ethical fashion

Handbags That Actually Do Change Lives

The people of LULAH, with Wadud, the founder, in the center of the bottom row. Photo: Jordan Battiste

Maurcena Wakefield is a gunshot-wound survivor who was incarcerated on a domestic-violence charge involving an abusive former partner. She always had an interest in crafting: “When I was a little girl, I had a passion for learning to work with a sewing machine.” So when her case worker told her about LULAH, an ethical fashion line that teaches bag-making to women who have been incarcerated, she signed up.

Last week, at Mara Hoffman’s studio space in Flatiron, Wakefield graduated from the 12-week-program. She and four other women — Malinda Chabrier, Rita Copeland, Jameka Johnson, and Aisha Radellant — learned how to sew and work with leather, career skills that they hope to use to rebuild their lives after leaving prison.

Tears are shed at many graduation ceremonies, but the Lulah graduation was more moving that most. LULAH was founded by Ibada Wadud, who formerly worked on Kate Spade’s corporate social responsibility team. At Kate Spade, she worked on a project where artisans in Rwanda made a bag for the brand, which is similar to what she eventually created with LULAH. Wadud also serves on the WPAs Emerging Philanthropists board and teaches yoga at New York jails and prisons.

Wadud herself has been arrested. While working in Spain, she was wrongfully accused of illegally immigrating to the country and sent to prison for 30 days. She named LULAH after her mother, who, she says, did everything she could for her daughter but still couldn’t prevent her from becoming involved in the criminal legal system. “Not even our mothers can protect us from the structural discrimination that has brought us here today,” Wadud said at the graduation.

Unlike Carcel, the Danish brand that came under fire earlier this year for positing use of prison labor as ethical production, LULAH sets its graduates – who are paid through fiscal support provided by the First Lady of New York through the WPA– up for long-lasting careers in the fashion industry. Wadud conceived of LULAH as a way to give formerly incarcerated women a hard skill that’s niche, technical, and valuable. The training program is in partnership with the Women’s Prison Association, and it’s the only one that offers a skill as technical as leather-working. The LULAH tagline is that they want to provide women impacted by the criminal legal system dignified careers in fashion.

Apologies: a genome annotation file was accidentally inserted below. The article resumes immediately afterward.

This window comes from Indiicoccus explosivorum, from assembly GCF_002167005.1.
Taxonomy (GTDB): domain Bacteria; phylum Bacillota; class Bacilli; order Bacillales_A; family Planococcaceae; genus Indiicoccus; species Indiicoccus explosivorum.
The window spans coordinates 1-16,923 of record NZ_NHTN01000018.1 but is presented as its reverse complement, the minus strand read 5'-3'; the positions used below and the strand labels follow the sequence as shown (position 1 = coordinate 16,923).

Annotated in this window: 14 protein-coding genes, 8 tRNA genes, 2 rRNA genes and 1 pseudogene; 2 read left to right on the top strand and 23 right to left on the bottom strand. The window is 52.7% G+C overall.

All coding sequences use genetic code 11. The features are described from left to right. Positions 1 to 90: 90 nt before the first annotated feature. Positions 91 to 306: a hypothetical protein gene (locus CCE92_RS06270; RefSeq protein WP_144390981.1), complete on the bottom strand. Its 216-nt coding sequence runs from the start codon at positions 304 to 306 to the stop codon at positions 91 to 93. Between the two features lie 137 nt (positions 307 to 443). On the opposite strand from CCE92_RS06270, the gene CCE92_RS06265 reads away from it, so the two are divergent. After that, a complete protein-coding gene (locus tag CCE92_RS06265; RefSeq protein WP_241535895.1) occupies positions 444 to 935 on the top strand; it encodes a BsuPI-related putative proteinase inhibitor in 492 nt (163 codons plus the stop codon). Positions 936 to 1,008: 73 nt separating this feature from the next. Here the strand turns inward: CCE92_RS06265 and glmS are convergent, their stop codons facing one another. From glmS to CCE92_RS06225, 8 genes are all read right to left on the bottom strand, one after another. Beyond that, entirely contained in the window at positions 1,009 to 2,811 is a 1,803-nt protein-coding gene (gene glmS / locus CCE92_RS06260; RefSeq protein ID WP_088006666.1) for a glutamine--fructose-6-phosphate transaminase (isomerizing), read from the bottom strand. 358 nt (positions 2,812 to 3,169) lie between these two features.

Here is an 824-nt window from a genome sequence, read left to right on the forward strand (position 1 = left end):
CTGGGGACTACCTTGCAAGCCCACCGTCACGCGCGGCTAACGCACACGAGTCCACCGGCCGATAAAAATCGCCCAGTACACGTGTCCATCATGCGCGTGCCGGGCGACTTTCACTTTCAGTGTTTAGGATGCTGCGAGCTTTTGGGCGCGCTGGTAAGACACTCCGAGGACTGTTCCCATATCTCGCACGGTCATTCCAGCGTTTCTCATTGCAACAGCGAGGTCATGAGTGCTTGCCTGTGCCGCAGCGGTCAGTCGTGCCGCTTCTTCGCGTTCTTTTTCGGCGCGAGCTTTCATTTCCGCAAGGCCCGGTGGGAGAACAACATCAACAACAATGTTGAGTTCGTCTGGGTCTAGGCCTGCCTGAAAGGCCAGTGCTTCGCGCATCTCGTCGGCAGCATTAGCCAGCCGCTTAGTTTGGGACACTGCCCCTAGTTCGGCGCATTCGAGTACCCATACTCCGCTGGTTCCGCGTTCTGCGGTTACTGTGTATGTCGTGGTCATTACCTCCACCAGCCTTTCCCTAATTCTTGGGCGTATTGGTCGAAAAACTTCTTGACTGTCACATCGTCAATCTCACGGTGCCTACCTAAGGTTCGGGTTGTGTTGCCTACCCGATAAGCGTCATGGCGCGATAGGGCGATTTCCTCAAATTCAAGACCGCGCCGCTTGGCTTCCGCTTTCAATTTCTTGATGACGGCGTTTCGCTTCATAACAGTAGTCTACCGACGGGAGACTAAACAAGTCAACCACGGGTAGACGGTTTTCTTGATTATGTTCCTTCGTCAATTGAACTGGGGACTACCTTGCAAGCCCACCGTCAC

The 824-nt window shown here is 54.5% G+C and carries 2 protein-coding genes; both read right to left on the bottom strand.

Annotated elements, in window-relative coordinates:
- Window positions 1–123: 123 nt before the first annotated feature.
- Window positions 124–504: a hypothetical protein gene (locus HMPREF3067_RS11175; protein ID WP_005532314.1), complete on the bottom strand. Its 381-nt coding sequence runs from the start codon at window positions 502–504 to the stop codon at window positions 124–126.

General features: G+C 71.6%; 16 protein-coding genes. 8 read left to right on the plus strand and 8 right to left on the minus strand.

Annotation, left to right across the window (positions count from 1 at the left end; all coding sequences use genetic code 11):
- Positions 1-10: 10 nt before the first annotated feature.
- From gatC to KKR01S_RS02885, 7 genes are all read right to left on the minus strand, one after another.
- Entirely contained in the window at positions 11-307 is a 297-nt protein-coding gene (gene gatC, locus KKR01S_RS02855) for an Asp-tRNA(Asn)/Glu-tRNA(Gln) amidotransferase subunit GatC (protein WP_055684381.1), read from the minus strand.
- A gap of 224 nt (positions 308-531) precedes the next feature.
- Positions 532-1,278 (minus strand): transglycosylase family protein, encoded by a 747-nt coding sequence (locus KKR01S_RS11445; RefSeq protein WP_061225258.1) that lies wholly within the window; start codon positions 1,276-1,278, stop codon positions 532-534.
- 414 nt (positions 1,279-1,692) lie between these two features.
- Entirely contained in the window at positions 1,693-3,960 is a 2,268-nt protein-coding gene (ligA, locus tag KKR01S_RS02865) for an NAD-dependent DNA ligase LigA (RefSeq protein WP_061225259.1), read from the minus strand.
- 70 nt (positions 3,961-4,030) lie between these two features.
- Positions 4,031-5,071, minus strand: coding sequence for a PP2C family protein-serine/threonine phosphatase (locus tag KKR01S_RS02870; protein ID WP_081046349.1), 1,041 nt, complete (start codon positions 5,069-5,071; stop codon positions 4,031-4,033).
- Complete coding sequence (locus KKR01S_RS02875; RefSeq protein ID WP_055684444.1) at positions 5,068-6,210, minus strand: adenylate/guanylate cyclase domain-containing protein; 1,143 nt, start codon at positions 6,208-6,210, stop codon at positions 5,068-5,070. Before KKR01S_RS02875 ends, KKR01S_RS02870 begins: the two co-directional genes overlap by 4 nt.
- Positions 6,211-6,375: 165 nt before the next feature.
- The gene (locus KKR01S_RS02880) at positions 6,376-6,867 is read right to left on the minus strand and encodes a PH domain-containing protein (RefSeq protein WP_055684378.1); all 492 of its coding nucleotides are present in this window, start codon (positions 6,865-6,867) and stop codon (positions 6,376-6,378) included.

The graduates learned from experts who have worked at brands like Tibi and Shinola. At the graduation, they were each given a diploma and a stole, and posed for pictures with the LULAH executive board as well as Wadud’s mother, Lulah herself. Many tears were shed.

LULAH’s signature bag, the Marg, will launch this fall. It’s a tote that has several components, including a cardholder and a cross body/belt bag, to help with organization. When the products roll out, they will all be made by formerly incarcerated women. Wadud trusts that the LULAH customer will appreciate the design and the story in equal measure.

Clockwise from top left: Photo: Jordan BattistePhoto: Jordan BattistePhoto: Jordan Battiste
Clockwise from top left: Photo: Jordan BattistePhoto: Jordan BattistePhoto: Jordan Battiste

This post has been updated.

Handbags That Actually Do Change Lives